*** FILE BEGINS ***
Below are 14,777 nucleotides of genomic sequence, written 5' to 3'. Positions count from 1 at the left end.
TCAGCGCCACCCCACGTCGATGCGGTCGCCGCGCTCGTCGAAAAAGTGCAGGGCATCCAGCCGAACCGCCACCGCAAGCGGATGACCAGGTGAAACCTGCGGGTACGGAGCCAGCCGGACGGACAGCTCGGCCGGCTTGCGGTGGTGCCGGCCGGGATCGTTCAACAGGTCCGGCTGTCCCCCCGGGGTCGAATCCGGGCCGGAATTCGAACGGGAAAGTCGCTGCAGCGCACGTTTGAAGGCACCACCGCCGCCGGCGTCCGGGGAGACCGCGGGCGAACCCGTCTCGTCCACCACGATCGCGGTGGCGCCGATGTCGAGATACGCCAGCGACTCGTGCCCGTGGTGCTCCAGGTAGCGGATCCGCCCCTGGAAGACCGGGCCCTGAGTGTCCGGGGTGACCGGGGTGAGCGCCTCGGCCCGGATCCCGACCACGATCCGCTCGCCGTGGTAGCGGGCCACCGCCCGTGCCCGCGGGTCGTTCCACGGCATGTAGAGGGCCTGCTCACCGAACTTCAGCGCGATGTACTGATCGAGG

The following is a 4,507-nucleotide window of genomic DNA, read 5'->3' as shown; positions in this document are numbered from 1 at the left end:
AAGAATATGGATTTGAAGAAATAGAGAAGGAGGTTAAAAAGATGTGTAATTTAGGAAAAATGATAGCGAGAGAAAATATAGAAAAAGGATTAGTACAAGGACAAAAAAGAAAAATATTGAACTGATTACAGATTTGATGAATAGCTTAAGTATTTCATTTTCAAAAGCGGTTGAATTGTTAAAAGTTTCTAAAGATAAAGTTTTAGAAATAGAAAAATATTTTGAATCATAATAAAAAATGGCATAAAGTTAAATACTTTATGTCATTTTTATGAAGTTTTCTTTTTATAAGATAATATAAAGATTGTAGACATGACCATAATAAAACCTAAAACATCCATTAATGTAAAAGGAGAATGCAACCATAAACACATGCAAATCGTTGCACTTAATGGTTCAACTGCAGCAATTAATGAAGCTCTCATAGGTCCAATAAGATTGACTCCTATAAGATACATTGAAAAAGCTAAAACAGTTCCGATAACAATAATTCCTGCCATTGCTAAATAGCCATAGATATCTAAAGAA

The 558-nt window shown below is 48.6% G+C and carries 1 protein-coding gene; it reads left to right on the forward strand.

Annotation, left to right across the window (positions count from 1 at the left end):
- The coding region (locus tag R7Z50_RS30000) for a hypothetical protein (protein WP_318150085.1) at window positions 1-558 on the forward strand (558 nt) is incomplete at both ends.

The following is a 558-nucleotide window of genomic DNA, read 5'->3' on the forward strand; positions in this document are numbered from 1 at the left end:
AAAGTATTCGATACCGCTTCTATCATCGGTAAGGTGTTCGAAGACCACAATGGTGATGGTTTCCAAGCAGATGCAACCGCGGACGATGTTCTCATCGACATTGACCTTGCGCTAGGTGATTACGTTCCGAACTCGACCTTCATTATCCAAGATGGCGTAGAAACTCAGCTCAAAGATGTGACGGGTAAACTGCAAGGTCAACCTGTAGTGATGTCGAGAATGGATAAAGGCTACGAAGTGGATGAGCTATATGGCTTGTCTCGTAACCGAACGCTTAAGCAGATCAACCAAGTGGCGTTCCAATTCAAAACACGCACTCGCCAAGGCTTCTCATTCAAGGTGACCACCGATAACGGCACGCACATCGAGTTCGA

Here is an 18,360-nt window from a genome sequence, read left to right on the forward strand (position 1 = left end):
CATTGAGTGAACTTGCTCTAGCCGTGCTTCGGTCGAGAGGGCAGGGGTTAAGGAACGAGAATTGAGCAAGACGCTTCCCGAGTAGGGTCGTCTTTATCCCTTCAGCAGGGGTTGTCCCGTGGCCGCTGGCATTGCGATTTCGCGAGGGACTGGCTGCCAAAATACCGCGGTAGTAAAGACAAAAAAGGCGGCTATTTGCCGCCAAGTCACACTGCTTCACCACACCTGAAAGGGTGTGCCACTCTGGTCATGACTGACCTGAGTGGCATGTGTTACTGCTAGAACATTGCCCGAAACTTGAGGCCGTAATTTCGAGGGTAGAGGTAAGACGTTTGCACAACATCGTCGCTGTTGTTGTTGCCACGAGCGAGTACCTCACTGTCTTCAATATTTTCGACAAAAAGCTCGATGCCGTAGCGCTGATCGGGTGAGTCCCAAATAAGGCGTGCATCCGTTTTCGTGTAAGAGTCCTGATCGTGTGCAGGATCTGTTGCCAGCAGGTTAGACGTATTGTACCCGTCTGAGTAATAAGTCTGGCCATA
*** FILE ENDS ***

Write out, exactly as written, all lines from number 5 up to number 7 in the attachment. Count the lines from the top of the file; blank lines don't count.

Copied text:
The 558-nt window shown below is 48.6% G+C and carries 1 protein-coding gene; it reads left to right on the forward strand.

Annotation, left to right across the window (positions count from 1 at the left end):
- The coding region (locus tag R7Z50_RS30000) for a hypothetical protein (protein WP_318150085.1) at window positions 1-558 on the forward strand (558 nt) is incomplete at both ends.